Plowing Through, Part 2: A Series on Mental Health

Part II

For the last five years, farm income has been slashed in half from weak markets and severely depressed commodity prices and now farmers across America are facing the same struggles and stress as Josh. The mental health problem in rural communities has been highlighted even more recently as farmers are dealing with destroying crops and euthanizing livestock as a result of the COVID-19 pandemic.

In a survey conducted by American Farm Bureau, 91% of farmers cited financial issues as a significant stressor on mental health. And nearly half of all adults surveyed say they are personally experiencing more mental health challenges than they were a year ago, caused by stress, unpredictable weather and financial stress, among other things.

Though the problem seems to be widely recognized, accessing proper care and treatment is still challenging. In the same survey, 46% of farmers said it’s difficult to access a therapist or counselor in their local communities.

In 2018, after two more hurricanes ravaged South Carolina farmland, South Carolina Farm Bureau formed the Agricultural Aid Foundation as a way to help farmers recover after natural disasters. The Foundation made direct payments to over 200 farmers, but there were funds remaining. JEB Wilson, Chester County Farm Bureau member and farmer, approached President Harry Ott about a potential partnership and investment in rural mental health. It was the perfect next step for the Agricultural Aid Foundation.

The Agricultural Aid Foundation worked with Dr. Adam Kantrovich, a member of Clemson Extension’s Agribusiness Team, to start bringing mental health programs to South Carolina.

“Flood, hurricanes, frost, trade war, now COVID – all these things have put a significant amount of stress on South Carolina farmers,” said Kantrovich. “Each individual reacts differently to how that stress builds up and how that stress impacts them, both physiologically and physically.”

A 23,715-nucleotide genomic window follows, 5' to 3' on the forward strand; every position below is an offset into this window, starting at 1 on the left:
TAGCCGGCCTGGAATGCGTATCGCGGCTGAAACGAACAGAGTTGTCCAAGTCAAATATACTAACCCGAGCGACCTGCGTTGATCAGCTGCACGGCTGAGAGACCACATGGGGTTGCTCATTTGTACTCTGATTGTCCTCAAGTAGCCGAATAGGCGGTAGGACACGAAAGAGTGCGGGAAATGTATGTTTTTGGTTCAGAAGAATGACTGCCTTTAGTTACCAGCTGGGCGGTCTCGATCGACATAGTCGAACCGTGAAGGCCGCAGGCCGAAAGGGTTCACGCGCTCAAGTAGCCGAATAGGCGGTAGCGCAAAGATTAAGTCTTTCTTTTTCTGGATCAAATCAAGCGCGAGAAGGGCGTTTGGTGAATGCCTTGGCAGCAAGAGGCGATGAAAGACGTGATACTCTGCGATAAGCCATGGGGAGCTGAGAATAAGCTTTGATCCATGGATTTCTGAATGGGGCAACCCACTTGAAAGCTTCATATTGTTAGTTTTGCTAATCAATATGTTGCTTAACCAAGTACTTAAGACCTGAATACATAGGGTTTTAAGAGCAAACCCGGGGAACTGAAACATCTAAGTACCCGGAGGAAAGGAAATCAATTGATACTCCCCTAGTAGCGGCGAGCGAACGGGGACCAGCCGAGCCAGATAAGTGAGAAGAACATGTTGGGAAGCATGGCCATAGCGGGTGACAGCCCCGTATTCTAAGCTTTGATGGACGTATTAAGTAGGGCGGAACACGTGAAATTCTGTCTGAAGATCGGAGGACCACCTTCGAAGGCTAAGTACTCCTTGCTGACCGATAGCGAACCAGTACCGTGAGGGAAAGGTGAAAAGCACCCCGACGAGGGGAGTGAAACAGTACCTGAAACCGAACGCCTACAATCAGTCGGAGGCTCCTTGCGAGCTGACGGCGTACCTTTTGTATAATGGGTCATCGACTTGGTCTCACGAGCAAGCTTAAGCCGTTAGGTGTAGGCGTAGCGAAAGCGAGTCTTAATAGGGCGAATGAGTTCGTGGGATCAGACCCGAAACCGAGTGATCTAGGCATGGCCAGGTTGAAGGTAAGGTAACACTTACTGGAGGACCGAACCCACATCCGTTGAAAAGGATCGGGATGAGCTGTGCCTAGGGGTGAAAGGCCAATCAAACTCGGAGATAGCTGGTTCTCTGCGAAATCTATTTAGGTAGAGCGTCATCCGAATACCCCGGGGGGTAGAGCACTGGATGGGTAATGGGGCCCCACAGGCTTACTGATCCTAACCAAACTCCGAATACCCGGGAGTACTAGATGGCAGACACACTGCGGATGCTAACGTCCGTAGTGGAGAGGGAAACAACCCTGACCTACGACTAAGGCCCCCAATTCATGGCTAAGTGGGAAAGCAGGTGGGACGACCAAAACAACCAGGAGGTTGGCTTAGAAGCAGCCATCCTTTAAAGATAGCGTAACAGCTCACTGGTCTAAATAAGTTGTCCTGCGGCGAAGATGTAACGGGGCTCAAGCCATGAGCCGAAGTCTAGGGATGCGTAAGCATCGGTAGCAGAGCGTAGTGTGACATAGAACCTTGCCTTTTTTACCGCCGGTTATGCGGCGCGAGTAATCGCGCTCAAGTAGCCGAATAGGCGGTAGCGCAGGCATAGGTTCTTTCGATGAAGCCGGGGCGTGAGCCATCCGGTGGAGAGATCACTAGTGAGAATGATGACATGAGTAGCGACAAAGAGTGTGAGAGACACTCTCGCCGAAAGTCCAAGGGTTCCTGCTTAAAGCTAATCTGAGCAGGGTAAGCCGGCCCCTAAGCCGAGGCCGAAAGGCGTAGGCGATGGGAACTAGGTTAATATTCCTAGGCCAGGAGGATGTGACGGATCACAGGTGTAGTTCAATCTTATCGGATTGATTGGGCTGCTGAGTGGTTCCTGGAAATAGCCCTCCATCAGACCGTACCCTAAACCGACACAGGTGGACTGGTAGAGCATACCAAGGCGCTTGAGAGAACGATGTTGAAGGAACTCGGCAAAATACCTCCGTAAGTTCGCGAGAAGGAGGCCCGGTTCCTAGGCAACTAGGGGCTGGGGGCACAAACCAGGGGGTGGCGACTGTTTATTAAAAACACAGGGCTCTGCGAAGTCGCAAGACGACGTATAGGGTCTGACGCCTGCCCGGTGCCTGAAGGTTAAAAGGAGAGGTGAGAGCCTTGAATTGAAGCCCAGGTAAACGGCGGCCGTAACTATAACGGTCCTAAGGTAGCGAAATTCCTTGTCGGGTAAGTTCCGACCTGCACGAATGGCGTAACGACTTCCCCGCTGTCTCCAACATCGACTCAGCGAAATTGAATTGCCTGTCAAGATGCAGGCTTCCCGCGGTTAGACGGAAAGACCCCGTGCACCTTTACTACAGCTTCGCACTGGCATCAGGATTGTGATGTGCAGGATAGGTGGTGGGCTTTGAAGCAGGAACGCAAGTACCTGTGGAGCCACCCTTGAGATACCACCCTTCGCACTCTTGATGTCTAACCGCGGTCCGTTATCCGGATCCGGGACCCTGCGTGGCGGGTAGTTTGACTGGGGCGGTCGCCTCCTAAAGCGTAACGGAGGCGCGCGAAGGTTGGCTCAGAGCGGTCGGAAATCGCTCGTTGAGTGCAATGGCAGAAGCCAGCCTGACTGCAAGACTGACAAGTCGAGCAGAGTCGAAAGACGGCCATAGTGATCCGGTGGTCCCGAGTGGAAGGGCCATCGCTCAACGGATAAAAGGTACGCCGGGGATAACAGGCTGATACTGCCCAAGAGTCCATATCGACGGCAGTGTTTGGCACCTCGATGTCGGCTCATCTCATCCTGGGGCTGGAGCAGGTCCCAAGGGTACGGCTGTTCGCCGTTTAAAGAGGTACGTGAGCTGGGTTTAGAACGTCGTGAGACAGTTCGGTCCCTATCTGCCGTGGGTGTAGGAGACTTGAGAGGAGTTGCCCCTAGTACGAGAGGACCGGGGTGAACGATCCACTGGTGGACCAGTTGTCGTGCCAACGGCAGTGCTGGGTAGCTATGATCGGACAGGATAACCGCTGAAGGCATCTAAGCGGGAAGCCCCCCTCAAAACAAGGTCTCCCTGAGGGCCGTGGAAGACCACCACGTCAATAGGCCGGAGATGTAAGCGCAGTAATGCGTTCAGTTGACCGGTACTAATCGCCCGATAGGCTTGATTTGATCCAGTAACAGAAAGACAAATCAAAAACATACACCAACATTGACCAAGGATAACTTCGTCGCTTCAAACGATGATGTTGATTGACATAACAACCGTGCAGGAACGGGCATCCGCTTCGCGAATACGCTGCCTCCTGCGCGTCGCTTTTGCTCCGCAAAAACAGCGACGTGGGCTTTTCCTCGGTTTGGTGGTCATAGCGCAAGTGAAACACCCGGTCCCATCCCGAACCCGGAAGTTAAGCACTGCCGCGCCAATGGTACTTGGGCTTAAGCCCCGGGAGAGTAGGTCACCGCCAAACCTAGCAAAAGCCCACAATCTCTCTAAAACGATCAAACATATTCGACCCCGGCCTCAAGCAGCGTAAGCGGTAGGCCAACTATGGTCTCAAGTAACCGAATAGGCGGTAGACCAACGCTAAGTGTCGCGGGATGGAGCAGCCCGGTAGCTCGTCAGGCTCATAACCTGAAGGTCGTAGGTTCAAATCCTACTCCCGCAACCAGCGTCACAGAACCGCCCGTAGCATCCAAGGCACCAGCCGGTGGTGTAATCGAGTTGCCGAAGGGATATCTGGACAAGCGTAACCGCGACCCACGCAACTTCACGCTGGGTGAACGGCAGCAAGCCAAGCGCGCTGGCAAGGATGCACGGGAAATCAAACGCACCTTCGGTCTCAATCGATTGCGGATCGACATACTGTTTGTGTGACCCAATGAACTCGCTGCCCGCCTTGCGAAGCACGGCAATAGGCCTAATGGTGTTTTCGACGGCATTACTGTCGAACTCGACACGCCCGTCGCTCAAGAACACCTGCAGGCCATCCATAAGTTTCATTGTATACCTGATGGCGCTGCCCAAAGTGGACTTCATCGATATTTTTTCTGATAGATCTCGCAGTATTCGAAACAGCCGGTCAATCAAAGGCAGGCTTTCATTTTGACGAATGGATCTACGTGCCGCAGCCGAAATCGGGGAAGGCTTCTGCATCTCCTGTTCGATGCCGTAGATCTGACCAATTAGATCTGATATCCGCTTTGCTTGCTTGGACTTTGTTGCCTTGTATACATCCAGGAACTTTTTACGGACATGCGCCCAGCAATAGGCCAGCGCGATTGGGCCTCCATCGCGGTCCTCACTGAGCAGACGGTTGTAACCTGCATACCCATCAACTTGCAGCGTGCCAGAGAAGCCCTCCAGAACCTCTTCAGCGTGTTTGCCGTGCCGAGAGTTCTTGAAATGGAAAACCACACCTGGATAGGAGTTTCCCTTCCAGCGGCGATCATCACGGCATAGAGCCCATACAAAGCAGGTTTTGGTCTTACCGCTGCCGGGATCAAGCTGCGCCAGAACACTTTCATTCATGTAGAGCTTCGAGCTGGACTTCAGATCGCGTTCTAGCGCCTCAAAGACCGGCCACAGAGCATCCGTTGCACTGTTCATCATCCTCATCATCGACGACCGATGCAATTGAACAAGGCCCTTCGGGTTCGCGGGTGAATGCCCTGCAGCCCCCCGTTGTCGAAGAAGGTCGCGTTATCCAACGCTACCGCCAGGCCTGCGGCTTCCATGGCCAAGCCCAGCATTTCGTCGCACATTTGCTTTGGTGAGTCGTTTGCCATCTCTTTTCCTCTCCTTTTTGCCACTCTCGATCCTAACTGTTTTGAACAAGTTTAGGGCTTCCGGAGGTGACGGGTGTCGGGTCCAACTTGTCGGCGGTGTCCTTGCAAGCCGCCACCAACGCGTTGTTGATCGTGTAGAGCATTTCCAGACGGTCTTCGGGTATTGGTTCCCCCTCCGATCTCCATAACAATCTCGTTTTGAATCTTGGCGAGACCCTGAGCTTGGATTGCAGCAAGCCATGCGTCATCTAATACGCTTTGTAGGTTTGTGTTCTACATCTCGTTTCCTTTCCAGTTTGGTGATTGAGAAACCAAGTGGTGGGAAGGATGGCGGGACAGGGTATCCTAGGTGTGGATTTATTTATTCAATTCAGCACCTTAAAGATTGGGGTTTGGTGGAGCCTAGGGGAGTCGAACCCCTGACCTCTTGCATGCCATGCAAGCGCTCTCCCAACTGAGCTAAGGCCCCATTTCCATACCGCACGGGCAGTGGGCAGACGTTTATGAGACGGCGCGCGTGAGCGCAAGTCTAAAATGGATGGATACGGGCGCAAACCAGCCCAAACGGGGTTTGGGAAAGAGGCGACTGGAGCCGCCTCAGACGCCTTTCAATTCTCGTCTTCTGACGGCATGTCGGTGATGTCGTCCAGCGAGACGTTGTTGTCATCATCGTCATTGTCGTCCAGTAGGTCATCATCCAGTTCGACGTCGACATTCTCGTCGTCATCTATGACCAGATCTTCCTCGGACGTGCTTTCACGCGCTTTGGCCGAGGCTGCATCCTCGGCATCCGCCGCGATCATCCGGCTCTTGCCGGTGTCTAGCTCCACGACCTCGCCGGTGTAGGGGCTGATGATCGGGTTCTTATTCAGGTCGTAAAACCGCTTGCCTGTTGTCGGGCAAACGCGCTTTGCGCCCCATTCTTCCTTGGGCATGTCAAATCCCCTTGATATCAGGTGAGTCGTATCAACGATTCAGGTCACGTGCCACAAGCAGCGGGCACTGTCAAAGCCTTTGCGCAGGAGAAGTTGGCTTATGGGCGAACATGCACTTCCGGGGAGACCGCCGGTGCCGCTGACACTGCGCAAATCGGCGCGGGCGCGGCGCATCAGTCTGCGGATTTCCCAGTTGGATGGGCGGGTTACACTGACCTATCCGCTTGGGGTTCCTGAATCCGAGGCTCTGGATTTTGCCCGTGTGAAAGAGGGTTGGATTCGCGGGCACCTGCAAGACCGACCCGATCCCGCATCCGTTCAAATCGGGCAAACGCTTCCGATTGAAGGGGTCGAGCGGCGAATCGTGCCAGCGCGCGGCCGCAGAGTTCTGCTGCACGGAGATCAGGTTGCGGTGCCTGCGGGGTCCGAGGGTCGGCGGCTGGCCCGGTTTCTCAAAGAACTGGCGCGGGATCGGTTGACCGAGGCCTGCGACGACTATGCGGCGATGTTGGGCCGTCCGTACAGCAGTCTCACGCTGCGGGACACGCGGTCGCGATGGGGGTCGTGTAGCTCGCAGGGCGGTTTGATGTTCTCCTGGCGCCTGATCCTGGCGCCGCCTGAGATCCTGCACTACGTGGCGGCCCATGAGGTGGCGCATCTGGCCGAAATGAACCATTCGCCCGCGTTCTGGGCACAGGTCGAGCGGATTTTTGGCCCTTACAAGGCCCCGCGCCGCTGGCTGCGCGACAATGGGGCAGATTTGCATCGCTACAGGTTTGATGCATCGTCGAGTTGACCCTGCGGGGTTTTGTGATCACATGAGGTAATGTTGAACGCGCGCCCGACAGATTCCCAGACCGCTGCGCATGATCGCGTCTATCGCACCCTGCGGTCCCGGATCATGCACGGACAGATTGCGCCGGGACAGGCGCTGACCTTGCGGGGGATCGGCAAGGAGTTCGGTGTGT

Previously, Dr. Kantrovich worked for Michigan State Extension where he helped develop a Farm Stress and Mental Health program along with some of his counterparts after a rise in suicides and suicide attempts. This program trains individuals who work closely with farmers - like Extension Agents, USDA personnel, rural lending officers and others - to raise awareness of potential mental health issues, identify the signs that there may be an issue, and offers insight into working with a farming community under stress.

“When the body is under stress, how a person thinks may change,” said Kantrovich. “We need to know how to respond in different situations and be able to provide folks with resources available through Clemson and other organizations.”

South Carolina Farm Bureau is a major contributor to the Clemson University Extension Agribusiness team’s Farm Stress and Mental Health programming. The initial program included the day long Mental Health First Aid training and a half day program specific to agriculture in November 2019. Dr. Kantrovich and the Clemson Extension Agribusiness Team was able to provide materials and resources to forty individuals who work closely with farmers. Kantrovich says this partnership will help make their efforts more successful.

“Working with SCFB has been very helpful. I appreciate them believing in this effort and providing funding to help us deliver this programming, and more so helping us build the awareness through offering programs and outreach.”

In addition to the mental health training, Dr. Kantrovich and the Agribusiness team will also work with farms to do a full financial analysis to get a clear picture of where their business stands. Kantrovich says, “this service provides information so that they are able to make informed decisions and recognize what options are available and what path might be best for them and their families.”

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